BY Briggs Watkins
Tarantino breathes life into the well-worn Spaghetti Western genre and ends up revitalizing it.
The story follows Dr. Schultz, a bounty hunter disguised as a traveling dentist, who buys the freedom of a slave, Django. Dr. Schultz trains Django with the intent to make him his deputy bounty hunter.
However, he is led to the site of Django’s wife who is enslaved as a servant to the ruthless plantation owner, Calvin Candie.
The film succeeds mainly in what makes Tarantino’s work classic: the writing. Each character’s dialogue blends so well with the world they inhabit as well as the characters in them.
Audiences won’t get enough of the witty humor shared effortlessly by its main leads. Tarantino’s master craftsmanship with filmmaking comes in full play, as viewers will see his strong style with the way he uses camera movements to help make the story more engaging and enjoyable.
The performances of “Django Unchained” are supurb; noticeably from the scene stealing Christoph Waltz with his unrelenting quips and Leonardo DiCaprio’s vile Calvin Candie.
Although it was wildly entertaining to see Leo play a Tarantino villain, he was more acknowledgeable as a “villain in a Tarantino movie” instead of a complete embodiment of a character.
The revenge tale often forces the story of a film to endure one dimensional characters with one dimensional motivations, but “Django Unchained” flips the script by making every character fully-fleshed out which prevents them from becoming uninteresting and boring.
There has been controversy concerning the portrayal of racism, but in the film it’s viewed more as lunacy than a major social criticism. Tarantino also balances brutal violence and cathartic violence expertly, giving the audience shock value and also guilty fun.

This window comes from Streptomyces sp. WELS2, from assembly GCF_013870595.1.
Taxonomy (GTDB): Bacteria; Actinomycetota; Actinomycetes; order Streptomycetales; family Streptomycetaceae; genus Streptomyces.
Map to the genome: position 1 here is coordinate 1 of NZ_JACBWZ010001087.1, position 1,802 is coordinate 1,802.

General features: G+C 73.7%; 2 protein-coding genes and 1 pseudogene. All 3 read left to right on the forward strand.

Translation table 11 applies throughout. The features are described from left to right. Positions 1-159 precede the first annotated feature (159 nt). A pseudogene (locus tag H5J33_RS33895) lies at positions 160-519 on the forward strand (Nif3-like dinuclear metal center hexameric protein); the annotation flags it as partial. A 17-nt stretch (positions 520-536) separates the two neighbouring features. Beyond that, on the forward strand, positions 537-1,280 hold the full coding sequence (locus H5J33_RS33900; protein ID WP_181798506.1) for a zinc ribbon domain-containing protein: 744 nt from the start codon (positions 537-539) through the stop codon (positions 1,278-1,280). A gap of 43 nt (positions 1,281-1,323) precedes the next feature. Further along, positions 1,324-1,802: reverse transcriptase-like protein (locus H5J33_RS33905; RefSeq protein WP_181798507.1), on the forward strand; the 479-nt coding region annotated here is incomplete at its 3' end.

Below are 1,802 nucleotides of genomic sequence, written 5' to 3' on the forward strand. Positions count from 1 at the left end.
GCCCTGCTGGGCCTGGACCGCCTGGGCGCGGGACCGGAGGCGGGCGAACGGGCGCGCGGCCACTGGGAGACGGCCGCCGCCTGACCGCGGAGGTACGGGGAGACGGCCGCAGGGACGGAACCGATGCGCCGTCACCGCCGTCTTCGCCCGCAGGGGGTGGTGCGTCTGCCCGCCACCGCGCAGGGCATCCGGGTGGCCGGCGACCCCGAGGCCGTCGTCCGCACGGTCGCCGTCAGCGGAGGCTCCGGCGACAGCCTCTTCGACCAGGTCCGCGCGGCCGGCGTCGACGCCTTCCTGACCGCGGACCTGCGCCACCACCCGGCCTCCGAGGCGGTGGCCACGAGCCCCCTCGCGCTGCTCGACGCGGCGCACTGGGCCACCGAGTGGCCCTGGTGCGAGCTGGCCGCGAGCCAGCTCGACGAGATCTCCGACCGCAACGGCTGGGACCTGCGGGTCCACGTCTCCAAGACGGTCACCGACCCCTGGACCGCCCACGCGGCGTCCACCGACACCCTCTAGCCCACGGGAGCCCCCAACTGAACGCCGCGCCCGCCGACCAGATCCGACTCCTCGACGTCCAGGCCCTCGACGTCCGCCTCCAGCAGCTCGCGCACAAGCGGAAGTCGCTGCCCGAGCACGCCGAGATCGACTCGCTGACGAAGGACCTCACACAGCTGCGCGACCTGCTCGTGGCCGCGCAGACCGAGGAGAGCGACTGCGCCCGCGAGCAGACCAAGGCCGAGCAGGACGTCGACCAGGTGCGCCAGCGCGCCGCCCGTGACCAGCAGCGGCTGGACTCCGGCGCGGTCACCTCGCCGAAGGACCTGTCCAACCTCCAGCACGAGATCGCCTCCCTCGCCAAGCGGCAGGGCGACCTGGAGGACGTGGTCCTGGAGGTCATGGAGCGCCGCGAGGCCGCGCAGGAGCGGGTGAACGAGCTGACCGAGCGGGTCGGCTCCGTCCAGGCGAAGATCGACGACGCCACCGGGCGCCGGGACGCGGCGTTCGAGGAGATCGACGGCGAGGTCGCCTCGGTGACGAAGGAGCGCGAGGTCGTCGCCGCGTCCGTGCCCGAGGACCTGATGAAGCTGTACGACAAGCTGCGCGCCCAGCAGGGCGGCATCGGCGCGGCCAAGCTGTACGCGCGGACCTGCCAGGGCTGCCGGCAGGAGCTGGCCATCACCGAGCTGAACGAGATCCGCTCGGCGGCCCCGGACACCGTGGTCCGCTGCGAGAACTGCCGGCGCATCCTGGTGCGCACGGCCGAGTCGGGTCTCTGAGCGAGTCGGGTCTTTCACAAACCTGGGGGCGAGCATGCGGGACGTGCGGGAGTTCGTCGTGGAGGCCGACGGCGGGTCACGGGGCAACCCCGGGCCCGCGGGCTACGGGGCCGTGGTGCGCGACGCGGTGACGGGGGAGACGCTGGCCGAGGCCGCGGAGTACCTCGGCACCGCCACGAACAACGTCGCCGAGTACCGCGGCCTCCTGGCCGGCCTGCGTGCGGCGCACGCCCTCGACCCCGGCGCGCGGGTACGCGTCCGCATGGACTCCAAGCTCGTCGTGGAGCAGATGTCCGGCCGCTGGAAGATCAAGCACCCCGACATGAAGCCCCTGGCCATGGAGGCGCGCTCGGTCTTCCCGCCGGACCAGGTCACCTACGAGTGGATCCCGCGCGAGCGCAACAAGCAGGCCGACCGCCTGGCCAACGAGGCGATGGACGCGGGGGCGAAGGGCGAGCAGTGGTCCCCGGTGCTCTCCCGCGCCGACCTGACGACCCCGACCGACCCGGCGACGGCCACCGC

When watching the movie, it felt sometimes like “Inglorious Basterds,” Tarantino’s previous film before “Django,” because of the similar plot beats of an oppressive ethnicity that receives the chance to extract their revenge on their oppressors.
It would’ve been nice to see Tarantino hold off on the explosive cathartic violence in exchange for more profound action, but as evident in the ending, that’s the last thing he had in mind.
Viewers will also feel the wear and tear of “Django’s” unavoidable 165-minute running time.
An odd thing that Tarantino chose to do was act in the movie, which isn’t surprising since he’s acted in almost all his movies, but it will take some audience members out of the experience because of his horrible acting abilities as an Australian slave trader.
Despite “Django Unchained’s” long running time and of- putting performance from Tarantino, the film is a bold and bloody companion piece to the legendary director’s track record for making highly stylized and engrossing movies.
BY mathieu Morin
Overall, it was a very good movie, had a good story, with just the right amount of action to get me invested in the characters.
From a guy’s point of view, I liked the character development of how a guy with literally nothing, through circumstance and his own abilities, accomplished his goal.